26. 26. Johnson W, te Nijenhuis J, Bouchard TJ (2008) Still just 1 g: Consistent results from five test batteries. Intelligence 36: 81–95.
  27. 27. Raven JC, Court JH, Raven J (1977) Manual for Raven’s Progressive Matrices and Vocabulary Scales. London: H.K. Lewis.
  28. 28. Lezak M, Howieson DB, Loring DW (2004) Neuropsychological Assessment. New York: Oxford University Press, USA.
  29. 29. Wechsler D (1987) Wechsler Memory Scale–Revised. New York: Psychological Corporation.
  30. 30. Wechsler D (1998) Wechsler Adult Intelligence Scale - third edition. London: The Psychological Corporation.
  31. 31. Guildford JP, Christensen PR, Merrifield PR, Wilson JC (1978) Alternate uses: manual of instructions and interpretation Orange, Calif: Sheridan Psychological Service.
  32. 32. Wechsler D (1981) Manual for the Wechsler adult intelligence scale – Revised. New York: The Psychological Corporation.
  33. 33. Heim A (1970) AH 4 Group Test of General Intelligence Manual,. Windsor, UK: NFER Publishing Company.
  34. 34. Cattell RB, Cattell AKS (1960) The individual or group Culture Fair Intelligence Test. Champaign, Ill: IPAT.
  35. 35. Nelson HE, Willison J (1991) National Adult Reading Test (NART) Test Manual. Windsor: NFER-Nelson.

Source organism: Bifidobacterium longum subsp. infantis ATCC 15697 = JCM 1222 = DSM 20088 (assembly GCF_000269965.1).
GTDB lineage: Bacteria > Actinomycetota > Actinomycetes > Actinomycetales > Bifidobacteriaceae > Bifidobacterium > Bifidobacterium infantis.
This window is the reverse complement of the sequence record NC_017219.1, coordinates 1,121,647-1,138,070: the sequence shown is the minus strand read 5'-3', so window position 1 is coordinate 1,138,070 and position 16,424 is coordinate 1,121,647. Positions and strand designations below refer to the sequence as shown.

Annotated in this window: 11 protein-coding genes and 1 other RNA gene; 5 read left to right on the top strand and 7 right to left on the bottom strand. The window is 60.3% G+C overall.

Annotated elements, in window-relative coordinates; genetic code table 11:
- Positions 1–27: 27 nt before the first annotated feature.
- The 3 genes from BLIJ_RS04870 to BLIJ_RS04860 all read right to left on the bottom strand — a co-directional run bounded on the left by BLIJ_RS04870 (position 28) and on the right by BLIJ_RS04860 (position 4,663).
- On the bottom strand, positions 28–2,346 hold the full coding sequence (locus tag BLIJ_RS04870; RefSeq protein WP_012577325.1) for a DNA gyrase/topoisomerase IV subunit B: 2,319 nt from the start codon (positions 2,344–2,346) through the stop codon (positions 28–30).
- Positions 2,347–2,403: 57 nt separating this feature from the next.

36. 36. Raven JC (1965) The Mill Hill vocabulary scale. London: H.K. Lewis.
  37. 37. Li Y, Willer CJ, Ding J, Scheet P, Abecasis GR (2010) MaCH: using sequence and genotype data to estimate haplotypes and unobserved genotypes. Genet. Epidemiol. 34: 816–834.
  38. 38. Willer CJ, Li Y, Abecasis GR (2010) METAL: fast and efficient meta-analysis of genomewide association scans. Bioinformatics 26: 2190–2191.
  39. 39. Zaykin DV (2011) Optimally weighted Z-test is a powerful method for combining probabilities in meta-analysis. J. Evol. Biol. 24: 1836–1841.
  40. 40. Whitlock MC (2005) Combining probability from independent tests: the weighted Z-method is superior to Fisher’s approach. J. Evol. Biol. 18: 1368–1373.
  41. 41. Deary IJ, Gow AJ, Pattie A, Starr JM (2012) Cohort profile: the Lothian Birth Cohorts of 1921 and 1936. Int. J. Epidemiol. 41: 1576–1584.
  42. 42. Bayes A, van de Lagemaat LN, Collins MO, Croning MD, Whittle IR, et al. (2011) Characterization of the proteome, diseases and evolution of the human postsynaptic density. Nat. Neurosci. 14: 19–21.
  43. 43. Collins MO, Husi H, Yu L, Brandon JM, Anderson CN, et al. (2006) Molecular characterization and comparison of the components and multiprotein complexes in the postsynaptic proteome. J. Neurochem. 97: 16–23.
  44. 44. Zorumski CF, Izumi Y (2012) NMDA receptors and metaplasticity: mechanisms and possible roles in neuropsychiatric disorders. Neurosci. Biobehav. Rev. 36: 989–1000.
  45. 45. Hill WD, Davies G, van de Lagemaat LN, Christoforou A, Marioni RE, et al. (2014) Human cognitive ability is influenced by genetic variation in components of postsynaptic signalling complexes assembled by NMDA receptors and MAGUK proteins. Transl. Psychiatry 4: e341.
  46. 46. Trzaskowski M, Yang J, Visscher PM, Plomin R (2013) DNA evidence for strong genetic stability and increasing heritability of intelligence from age 7 to 12. Mol. Psychiatry.